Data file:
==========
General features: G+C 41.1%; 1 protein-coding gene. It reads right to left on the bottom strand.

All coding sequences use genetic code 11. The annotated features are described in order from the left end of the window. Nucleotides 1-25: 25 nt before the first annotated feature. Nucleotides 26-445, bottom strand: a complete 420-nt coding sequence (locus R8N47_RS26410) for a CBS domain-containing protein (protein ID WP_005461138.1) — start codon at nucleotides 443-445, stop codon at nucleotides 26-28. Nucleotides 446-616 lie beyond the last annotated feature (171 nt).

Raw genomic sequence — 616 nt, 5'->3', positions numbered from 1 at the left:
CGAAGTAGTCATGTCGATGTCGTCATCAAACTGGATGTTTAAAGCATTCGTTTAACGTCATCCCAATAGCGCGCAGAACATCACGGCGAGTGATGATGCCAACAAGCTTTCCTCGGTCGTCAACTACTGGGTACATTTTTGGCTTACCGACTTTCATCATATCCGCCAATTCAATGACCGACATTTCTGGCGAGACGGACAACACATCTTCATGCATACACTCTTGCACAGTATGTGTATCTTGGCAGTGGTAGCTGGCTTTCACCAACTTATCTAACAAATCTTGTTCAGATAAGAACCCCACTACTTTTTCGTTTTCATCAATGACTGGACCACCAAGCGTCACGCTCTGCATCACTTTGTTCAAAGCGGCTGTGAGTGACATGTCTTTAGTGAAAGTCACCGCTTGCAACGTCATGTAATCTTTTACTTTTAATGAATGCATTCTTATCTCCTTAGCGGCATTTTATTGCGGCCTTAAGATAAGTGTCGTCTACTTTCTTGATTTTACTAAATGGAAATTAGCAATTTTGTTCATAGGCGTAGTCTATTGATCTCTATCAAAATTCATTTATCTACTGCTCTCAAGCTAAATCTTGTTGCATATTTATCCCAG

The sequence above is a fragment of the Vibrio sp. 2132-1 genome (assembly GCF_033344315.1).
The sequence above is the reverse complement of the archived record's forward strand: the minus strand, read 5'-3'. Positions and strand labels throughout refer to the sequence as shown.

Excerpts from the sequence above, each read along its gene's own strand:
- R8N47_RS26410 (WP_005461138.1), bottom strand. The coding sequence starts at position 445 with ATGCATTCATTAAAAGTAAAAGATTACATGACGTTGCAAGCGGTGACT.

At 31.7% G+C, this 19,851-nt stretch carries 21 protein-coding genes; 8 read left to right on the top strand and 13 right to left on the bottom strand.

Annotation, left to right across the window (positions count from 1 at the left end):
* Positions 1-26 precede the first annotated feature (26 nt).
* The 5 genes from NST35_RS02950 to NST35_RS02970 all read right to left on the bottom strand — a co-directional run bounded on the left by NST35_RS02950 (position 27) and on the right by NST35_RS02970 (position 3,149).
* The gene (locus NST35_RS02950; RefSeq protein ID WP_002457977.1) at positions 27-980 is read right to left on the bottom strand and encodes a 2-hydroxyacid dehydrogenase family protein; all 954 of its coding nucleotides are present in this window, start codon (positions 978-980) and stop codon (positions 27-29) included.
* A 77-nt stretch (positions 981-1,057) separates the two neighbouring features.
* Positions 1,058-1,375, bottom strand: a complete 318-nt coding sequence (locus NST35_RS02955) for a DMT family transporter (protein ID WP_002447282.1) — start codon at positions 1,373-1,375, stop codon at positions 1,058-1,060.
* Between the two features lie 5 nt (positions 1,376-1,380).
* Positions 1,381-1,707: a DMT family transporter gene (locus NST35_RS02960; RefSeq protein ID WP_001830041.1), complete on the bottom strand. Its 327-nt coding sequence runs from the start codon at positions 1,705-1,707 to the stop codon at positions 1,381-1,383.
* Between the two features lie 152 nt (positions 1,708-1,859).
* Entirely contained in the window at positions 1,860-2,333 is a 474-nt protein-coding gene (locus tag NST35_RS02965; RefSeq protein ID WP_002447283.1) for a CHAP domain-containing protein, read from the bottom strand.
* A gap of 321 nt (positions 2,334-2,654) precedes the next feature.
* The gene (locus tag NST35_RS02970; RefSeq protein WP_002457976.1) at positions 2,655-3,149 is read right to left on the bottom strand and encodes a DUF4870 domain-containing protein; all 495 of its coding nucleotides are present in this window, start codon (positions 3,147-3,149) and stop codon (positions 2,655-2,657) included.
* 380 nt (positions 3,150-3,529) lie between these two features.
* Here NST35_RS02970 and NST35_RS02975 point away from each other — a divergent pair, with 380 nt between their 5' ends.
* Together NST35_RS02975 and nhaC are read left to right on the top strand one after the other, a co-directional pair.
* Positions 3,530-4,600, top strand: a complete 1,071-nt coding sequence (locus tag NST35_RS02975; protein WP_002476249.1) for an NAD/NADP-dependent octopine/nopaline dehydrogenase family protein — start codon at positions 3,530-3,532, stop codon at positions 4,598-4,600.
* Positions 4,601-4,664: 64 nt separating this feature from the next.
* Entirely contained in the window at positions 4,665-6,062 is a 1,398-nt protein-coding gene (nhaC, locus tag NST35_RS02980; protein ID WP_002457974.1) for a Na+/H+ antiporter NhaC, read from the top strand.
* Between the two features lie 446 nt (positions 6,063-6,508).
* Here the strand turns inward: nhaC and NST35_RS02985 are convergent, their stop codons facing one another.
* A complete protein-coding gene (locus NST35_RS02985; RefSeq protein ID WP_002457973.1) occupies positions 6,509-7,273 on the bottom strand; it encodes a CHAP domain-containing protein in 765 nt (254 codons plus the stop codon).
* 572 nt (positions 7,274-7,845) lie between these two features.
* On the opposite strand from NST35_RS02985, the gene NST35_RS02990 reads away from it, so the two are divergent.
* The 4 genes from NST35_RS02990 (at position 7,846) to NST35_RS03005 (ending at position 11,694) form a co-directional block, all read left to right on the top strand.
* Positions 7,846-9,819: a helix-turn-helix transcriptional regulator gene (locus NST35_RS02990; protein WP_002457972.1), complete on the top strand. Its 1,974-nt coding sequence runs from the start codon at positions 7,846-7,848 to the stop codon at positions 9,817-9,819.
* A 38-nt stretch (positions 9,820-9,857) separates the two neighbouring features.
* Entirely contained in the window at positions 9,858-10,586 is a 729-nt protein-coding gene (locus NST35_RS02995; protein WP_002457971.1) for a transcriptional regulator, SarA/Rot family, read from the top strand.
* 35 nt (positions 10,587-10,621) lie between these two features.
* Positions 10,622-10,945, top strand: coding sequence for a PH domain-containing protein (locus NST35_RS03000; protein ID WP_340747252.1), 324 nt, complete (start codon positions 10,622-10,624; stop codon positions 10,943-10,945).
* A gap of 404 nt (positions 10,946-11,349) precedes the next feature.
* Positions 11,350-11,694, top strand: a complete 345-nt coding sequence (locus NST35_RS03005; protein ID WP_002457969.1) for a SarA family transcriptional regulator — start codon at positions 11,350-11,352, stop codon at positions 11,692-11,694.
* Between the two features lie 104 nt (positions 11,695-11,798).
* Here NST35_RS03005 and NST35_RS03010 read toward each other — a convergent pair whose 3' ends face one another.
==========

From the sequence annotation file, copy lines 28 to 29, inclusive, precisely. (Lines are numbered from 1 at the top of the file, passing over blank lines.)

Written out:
* Between the two features lie 446 nt (positions 6,063-6,508).
* Here the strand turns inward: nhaC and NST35_RS02985 are convergent, their stop codons facing one another.